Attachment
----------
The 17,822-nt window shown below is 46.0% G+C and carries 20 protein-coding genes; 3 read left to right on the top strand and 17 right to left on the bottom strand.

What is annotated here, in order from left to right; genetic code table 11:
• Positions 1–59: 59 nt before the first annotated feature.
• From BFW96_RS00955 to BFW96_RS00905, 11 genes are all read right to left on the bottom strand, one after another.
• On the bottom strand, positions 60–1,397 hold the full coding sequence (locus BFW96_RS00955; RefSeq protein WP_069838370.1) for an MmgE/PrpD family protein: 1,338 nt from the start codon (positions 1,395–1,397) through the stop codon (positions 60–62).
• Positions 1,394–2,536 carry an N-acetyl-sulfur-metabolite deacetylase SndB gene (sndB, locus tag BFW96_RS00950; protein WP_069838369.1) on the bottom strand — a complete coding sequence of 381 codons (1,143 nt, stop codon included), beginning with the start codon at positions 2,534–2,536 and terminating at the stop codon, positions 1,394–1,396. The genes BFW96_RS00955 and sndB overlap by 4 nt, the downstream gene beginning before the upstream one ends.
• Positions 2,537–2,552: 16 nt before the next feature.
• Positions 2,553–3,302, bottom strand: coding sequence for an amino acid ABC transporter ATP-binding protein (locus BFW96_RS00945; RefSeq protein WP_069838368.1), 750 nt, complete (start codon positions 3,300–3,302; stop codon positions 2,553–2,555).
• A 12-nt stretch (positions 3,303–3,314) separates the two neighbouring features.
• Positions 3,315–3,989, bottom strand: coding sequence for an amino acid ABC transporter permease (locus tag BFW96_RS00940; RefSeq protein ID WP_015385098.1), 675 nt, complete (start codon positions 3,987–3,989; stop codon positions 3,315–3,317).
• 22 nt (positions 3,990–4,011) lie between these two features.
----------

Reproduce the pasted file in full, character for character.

The 17,822-nt window shown below is 46.0% G+C and carries 20 protein-coding genes; 3 read left to right on the top strand and 17 right to left on the bottom strand.

What is annotated here, in order from left to right; genetic code table 11:
• Positions 1–59: 59 nt before the first annotated feature.
• From BFW96_RS00955 to BFW96_RS00905, 11 genes are all read right to left on the bottom strand, one after another.
• On the bottom strand, positions 60–1,397 hold the full coding sequence (locus BFW96_RS00955; RefSeq protein WP_069838370.1) for an MmgE/PrpD family protein: 1,338 nt from the start codon (positions 1,395–1,397) through the stop codon (positions 60–62).
• Positions 1,394–2,536 carry an N-acetyl-sulfur-metabolite deacetylase SndB gene (sndB, locus tag BFW96_RS00950; protein WP_069838369.1) on the bottom strand — a complete coding sequence of 381 codons (1,143 nt, stop codon included), beginning with the start codon at positions 2,534–2,536 and terminating at the stop codon, positions 1,394–1,396. The genes BFW96_RS00955 and sndB overlap by 4 nt, the downstream gene beginning before the upstream one ends.
• Positions 2,537–2,552: 16 nt before the next feature.
• Positions 2,553–3,302, bottom strand: coding sequence for an amino acid ABC transporter ATP-binding protein (locus BFW96_RS00945; RefSeq protein WP_069838368.1), 750 nt, complete (start codon positions 3,300–3,302; stop codon positions 2,553–2,555).
• A 12-nt stretch (positions 3,303–3,314) separates the two neighbouring features.
• Positions 3,315–3,989, bottom strand: coding sequence for an amino acid ABC transporter permease (locus tag BFW96_RS00940; RefSeq protein ID WP_015385098.1), 675 nt, complete (start codon positions 3,987–3,989; stop codon positions 3,315–3,317).
• 22 nt (positions 3,990–4,011) lie between these two features.